Many homeowners have heard about compost, but not everyone understands how exactly it works. According to Wikipedia, compost is “organic matter that has been decomposed and recycled as a fertilizer and soil amendment”. Nearly any food or yard waste, such as dinner leftovers, grass clippings, old leaves, rotten vegetables or fruit peels, can make your perfect compost. This kind of waste makes up anywhere from a quarter to a half of what most people throw away. So, what are the benefits of composting?
Free Organic Fertilizer
First of all, composting benefits your soil like nothing else. It helps soil retain water and nutrients, such as phosphorus, potassium, nitrogen and numerous trace minerals. Moreover, it improves soil aeration and suppresses weed growth. It is especially recommended if you plan to grow your own fresh organic produce. Just imagine how much you would save if you no longer needed to pay for high-quality organic fertilizers. Thus, another obvious advantage shows up – saving money. Instead of throwing your overcooked broccoli in the trash can, give it a new purpose by dumping it in your compost bin. By the way, it may be a good idea to have a nice, tightly closed and isolated compost bin in your back yard. Keeping your organic waste as an unburied pile or in an open container will attract rabbits, squirrels, birds and other wild animals.
Another benefit of composting is that it’s a no-effort process. All you’ll need to do is put your organic waste in the compost bin and Mother Nature will do all the work for you. Bacteria and fungi break down the organic matter creating carbon dioxide and heat. Compost can reach temperatures up to 140 degrees Fahrenheit as it brews. Later, worms and slugs join the process. They eat and digest the decomposing matter. After the compost finds its way out of the worms’ guts, it becomes a perfect fertilizer for your soil.
Reducing Environmental Risks
Another benefit of composting is that you can help the environment by keeping compostable waste out of landfills. Food waste and regular trash mixed together produce landfill methane – a greenhouse gas that is 72% more powerful than carbon dioxide. Composting reduces the amount of landfill methane pumped into the atmosphere.
Compost is a great mulch. It will help your soil retain water and protect it from drying out. That means you add another environmental benefit of reducing your water usage. Plus, it will also lower your water bills.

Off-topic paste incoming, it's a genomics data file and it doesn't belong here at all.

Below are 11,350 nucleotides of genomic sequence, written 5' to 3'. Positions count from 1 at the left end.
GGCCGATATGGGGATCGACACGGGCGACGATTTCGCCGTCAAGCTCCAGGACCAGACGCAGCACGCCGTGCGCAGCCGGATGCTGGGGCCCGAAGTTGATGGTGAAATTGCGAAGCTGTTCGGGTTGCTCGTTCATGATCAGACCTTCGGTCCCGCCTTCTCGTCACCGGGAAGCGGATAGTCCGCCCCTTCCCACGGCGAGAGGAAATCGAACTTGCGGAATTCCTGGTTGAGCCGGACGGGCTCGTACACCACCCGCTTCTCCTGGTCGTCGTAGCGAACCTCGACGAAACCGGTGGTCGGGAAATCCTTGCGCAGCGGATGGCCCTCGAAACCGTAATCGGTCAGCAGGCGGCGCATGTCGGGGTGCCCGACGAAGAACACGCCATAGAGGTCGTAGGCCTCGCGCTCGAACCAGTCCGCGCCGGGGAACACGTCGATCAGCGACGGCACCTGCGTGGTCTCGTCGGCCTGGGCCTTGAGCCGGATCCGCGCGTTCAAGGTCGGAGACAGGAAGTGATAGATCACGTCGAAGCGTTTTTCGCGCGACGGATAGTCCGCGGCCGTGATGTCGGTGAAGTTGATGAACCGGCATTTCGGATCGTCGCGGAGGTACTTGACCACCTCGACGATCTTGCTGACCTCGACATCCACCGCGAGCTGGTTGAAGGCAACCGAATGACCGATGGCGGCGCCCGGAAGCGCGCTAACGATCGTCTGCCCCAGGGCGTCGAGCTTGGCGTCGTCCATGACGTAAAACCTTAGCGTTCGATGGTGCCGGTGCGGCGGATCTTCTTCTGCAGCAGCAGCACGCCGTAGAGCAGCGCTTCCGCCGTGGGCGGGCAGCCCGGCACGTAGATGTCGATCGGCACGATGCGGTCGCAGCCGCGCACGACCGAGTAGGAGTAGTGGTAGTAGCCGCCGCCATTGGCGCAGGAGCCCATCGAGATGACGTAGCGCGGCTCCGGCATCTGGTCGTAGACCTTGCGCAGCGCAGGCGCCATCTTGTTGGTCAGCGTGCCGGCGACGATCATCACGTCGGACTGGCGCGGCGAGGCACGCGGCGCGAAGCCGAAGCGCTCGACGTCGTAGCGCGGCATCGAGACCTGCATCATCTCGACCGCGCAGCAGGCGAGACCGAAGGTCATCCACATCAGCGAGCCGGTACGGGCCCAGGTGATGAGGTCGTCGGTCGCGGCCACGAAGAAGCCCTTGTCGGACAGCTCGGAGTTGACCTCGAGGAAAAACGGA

To Compost or Not To Compost
Make sure you only put compostable items into your compost bin.
A simple rule: anything that was once alive is compostable. That includes:
- Food scraps and leftovers (except for animal products)
- Plant trimmings (leaves, grass clippings, woodchips, etc)
- Most paper products: These can be both recyclable and compostable. It is always better to recycle paper and cardboard that can be recycled. However, composting can be the best option for non-recyclable paper, such as greasy pizza boxes, soiled napkins and tissues, used paper plates and cartons. Tear up paper and cardboard into small pieces before tossing it in your compost bin.
Definitely, things that did not come from something that was once alive cannot be composted. Some types of paper with strong dyes, inks and other chemicals, such as glossy magazines and wrapping paper, should not be either composted or recycled. You should also avoid animal products, such as meat, fat, milk, eggs, bones or fish in your backyard compost bin. These products harbor some harmful bacteria and require a much more complex process for composting. Even worse, this type of food waste can draw in flies, mice, skunks and other unwanted scavengers.
When Is Compost Ready
The decomposition process usually takes a few months, when bacteria and worms have digested all there was to digest. The compost pile will shrink up to one half of its original volume. It will no longer resemble a raw material. In other words, you will not be able to see what the compost originally consisted of. It will no longer have stinky sour odor. Instead, the compost will have a homogenous crumbly texture and a rich earthy smell. Now, it is ready for fertilizing.
A professional from Carolina Lawn will share more useful composting tips with you and apply your ready-to-use compost on your garden and lawn soil. If you don’t want to embark on this project yet, Carolina Lawn will use best organic fertilizers to enrich your soil with necessary nutrients.
Photo Attribute: Freeimages.com: MangoTheThird, B.B.